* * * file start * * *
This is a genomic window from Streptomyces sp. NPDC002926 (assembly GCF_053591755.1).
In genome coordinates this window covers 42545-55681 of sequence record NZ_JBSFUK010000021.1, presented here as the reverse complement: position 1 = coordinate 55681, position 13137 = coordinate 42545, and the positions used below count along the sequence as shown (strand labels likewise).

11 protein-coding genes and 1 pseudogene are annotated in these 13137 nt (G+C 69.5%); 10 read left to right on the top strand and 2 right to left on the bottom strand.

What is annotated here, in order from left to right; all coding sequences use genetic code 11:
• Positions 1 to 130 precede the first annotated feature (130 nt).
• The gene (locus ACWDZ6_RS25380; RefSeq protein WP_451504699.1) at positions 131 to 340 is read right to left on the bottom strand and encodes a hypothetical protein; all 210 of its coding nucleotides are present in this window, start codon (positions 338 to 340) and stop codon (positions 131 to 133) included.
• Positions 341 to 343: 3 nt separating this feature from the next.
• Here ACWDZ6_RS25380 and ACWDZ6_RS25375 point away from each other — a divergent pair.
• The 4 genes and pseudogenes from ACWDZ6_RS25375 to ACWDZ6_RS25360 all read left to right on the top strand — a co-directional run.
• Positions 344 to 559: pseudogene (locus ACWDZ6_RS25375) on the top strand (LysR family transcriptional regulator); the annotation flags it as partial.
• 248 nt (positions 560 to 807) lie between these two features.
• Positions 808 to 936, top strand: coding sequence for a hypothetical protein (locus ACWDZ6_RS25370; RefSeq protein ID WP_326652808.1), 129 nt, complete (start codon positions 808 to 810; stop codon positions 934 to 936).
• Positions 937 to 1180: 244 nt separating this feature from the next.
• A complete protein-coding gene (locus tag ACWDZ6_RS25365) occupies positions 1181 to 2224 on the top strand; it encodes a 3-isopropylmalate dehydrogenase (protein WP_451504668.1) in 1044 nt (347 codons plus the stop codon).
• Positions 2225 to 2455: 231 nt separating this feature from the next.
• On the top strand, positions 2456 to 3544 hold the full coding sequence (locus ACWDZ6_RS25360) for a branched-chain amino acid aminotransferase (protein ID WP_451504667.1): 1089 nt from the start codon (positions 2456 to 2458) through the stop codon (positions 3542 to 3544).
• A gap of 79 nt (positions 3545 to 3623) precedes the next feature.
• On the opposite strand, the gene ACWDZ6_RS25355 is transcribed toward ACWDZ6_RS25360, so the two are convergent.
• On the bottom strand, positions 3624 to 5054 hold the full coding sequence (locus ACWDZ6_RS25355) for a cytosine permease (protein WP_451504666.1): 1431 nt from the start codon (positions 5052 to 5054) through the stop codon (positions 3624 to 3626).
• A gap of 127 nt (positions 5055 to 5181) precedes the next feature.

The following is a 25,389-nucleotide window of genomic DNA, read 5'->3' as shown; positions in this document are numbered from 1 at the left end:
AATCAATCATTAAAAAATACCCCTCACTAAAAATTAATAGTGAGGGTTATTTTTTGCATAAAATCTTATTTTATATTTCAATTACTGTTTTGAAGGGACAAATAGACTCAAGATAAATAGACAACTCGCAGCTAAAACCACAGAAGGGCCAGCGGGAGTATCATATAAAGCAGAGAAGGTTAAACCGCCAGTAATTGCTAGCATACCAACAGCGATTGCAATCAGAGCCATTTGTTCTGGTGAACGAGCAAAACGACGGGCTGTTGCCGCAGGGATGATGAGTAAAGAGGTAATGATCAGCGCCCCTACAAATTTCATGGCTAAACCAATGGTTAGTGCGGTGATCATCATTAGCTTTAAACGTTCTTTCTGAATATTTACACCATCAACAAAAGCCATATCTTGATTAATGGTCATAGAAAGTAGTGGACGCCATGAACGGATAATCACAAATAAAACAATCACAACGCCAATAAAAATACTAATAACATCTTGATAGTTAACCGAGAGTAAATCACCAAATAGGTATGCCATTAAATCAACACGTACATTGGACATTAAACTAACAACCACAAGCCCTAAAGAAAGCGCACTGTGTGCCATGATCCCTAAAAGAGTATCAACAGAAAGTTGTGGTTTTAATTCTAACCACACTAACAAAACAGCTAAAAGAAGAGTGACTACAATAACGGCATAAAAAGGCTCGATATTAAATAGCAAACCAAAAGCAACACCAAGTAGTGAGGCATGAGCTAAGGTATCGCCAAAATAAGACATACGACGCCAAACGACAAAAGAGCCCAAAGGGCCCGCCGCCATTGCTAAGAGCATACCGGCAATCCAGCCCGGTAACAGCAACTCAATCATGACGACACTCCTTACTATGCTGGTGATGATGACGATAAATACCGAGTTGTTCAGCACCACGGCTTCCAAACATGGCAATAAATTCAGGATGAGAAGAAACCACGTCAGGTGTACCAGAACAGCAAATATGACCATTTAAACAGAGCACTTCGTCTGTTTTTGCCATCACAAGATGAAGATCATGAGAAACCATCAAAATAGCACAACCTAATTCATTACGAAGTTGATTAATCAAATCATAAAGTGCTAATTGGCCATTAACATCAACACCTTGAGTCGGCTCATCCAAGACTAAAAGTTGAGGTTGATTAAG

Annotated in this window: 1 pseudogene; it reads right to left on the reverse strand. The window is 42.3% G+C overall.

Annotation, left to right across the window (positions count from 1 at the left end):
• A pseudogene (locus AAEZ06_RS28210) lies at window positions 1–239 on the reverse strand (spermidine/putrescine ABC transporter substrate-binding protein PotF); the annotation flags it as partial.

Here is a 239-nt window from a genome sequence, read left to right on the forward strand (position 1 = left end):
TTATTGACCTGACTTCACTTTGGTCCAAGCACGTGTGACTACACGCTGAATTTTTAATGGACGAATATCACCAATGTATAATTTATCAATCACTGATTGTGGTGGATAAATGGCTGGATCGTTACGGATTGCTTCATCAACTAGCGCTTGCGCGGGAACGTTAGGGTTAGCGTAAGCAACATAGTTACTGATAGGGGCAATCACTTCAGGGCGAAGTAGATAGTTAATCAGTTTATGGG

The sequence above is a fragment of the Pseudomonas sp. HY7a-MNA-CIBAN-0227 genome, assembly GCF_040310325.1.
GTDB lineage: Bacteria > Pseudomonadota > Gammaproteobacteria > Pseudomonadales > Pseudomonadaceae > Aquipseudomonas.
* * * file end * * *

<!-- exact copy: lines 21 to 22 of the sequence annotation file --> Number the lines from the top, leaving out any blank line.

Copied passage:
The following is a 25,389-nucleotide window of genomic DNA, read 5'->3' as shown; positions in this document are numbered from 1 at the left end:
AATCAATCATTAAAAAATACCCCTCACTAAAAATTAATAGTGAGGGTTATTTTTTGCATAAAATCTTATTTTATATTTCAATTACTGTTTTGAAGGGACAAATAGACTCAAGATAAATAGACAACTCGCAGCTAAAACCACAGAAGGGCCAGCGGGAGTATCATATAAAGCAGAGAAGGTTAAACCGCCAGTAATTGCTAGCATACCAACAGCGATTGCAATCAGAGCCATTTGTTCTGGTGAACGAGCAAAACGACGGGCTGTTGCCGCAGGGATGATGAGTAAAGAGGTAATGATCAGCGCCCCTACAAATTTCATGGCTAAACCAATGGTTAGTGCGGTGATCATCATTAGCTTTAAACGTTCTTTCTGAATATTTACACCATCAACAAAAGCCATATCTTGATTAATGGTCATAGAAAGTAGTGGACGCCATGAACGGATAATCACAAATAAAACAATCACAACGCCAATAAAAATACTAATAACATCTTGATAGTTAACCGAGAGTAAATCACCAAATAGGTATGCCATTAAATCAACACGTACATTGGACATTAAACTAACAACCACAAGCCCTAAAGAAAGCGCACTGTGTGCCATGATCCCTAAAAGAGTATCAACAGAAAGTTGTGGTTTTAATTCTAACCACACTAACAAAACAGCTAAAAGAAGAGTGACTACAATAACGGCATAAAAAGGCTCGATATTAAATAGCAAACCAAAAGCAACACCAAGTAGTGAGGCATGAGCTAAGGTATCGCCAAAATAAGACATACGACGCCAAACGACAAAAGAGCCCAAAGGGCCCGCCGCCATTGCTAAGAGCATACCGGCAATCCAGCCCGGTAACAGCAACTCAATCATGACGACACTCCTTACTATGCTGGTGATGATGACGATAAATACCGAGTTGTTCAGCACCACGGCTTCCAAACATGGCAATAAATTCAGGATGAGAAGAAACCACGTCAGGTGTACCAGAACAGCAAATATGACCATTTAAACAGAGCACTTCGTCTGTTTTTGCCATCACAAGATGAAGATCATGAGAAACCATCAAAATAGCACAACCTAATTCATTACGAAGTTGATTAATCAAATCATAAAGTGCTAATTGGCCATTAACATCAACACCTTGAGTCGGCTCATCCAAGACTAAAAGTTGAGGTTGATTAAG